Mindful meditation will calm and clear the stressful thoughts and emotions from your mind. It will provide you with insight into how things really are. Instead of living your life lost in thought, you will begin to realize that everything is impermanent, including our thoughts and emotions.
It will help you become aware of your negative thoughts, which cause you to react with anger or resentment.
Mindfulness will help you focus on things that are important, such as savoring, living in the present, being grateful for what you have, which will help you become happier.
Physical Health Benefits: Living mindfully can improve your physical health in a number of ways. It can relieve physical stress, treat heart disease, lower blood pressure, reduce chronic pain, improve sleep, and reduce gastrointestinal problems.
How to Live Mindfully
There are countless things you can do to live mindfully. Begin by simplifying your life. First, focus on what is important, and not urgent. When you wait until something becomes a crisis, the stress will often create stress and anxiety, which distract you from living mindfully—in the here and now. Secondly, do less. Create a manageable to-do list, tasks that you can complete in a reasonable time frame, without feeling pressured or a sense of urgency. This means that you’ll have to schedule “free time” between tasks. Eliminate those activities that are unimportant and distract you from the present moment, such as watching mindless television. Once you’ve simplified your life consider integrating these activities into your life:
- Focus on the present moment-living in the “here and now.” Life unfolds moment by moment. The past is only a memory and the future is unknown. Focus on enjoying the present moment, whether reading, listening to music, gardening, and so forth.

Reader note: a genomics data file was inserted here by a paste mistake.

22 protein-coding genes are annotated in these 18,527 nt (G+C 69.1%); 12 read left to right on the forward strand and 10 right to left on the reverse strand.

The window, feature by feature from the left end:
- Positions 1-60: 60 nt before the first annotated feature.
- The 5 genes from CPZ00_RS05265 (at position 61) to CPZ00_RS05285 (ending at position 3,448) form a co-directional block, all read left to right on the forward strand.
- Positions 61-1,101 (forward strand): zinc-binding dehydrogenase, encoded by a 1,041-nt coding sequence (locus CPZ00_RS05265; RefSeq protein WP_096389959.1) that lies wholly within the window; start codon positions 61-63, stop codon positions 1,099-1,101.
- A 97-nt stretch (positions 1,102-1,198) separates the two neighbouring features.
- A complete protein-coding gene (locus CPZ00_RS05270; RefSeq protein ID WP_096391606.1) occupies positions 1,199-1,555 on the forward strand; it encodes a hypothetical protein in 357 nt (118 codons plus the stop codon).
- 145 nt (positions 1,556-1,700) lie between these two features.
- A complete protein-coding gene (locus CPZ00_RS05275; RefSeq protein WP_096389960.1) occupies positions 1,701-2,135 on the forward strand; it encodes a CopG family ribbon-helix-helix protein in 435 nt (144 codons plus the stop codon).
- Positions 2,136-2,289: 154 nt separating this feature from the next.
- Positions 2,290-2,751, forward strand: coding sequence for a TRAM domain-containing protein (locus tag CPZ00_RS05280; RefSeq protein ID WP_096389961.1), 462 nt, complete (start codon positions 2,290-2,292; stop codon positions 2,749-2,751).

- Stop multi-tasking. Instead, focus on completing one task at a time. It is impossible to live mindfully when your mind most focus on two, three, four different things a once. Not only is multi-tasking stressful, because you must pay attention to several things, it prevents you from fully concentrating on the present task, and so you might make a mistake.
- Learn to savor. It is paying attention slowly and deliberately to sensory pleasures, such as the delicious taste of apple pie and ice cream, or the beautiful sound of music, or watching your children laugh and play in the park.
- Become aware of the sensory details unfolding in your daily experiences. Instead of being lost in thought with worries or deadlines, or distractions of texting on the smart phone, take notice of what you see, hear, smell, taste, and touch. Make a mental note of anything joyful, pleasurable, delightful, awe-inspiring. An easy way to become mindful is to take a walk in a beautiful or delightful place. As you walk, notice the beauty—the sights, the smells, the sounds.
- Spend fifteen minutes or so in solitude. You can take a walk in a quiet place or go to your bedroom, close the door, and become silent. Observe your surroundings with your senses. Become aware of the “here and now.” Solitude will reduce stress, help you unwind, and contribute to peace of mind.
- Practise one-minute mindful breathing whenever you start to feel stressed or frustrated or resentful. This requires you to focus on your breath, each inhale and exhale. It will help calm and prevent negative emotions, such as frustration or anger. For instance, suppose you are waiting line to pay for a bag of milk. The cashier is processing the customer’s groceries in front of you very slowly. You begin to feel frustrated, which reduces your calm mental state. To eliminate the frustration, focus your attention on your breath for one minute or until the cashier is ready assist you.
- Engage in flow activities or hobbies during your leisure time. A flow activity is anything that has a goal and requires you to concentrate. In the process, you lose all track of time and become thoroughly absorbed in the task you are doing. There are simple ways to embrace flow, such as writing, reading, listening to music, taking photographs on the street, painting a landscape in your study.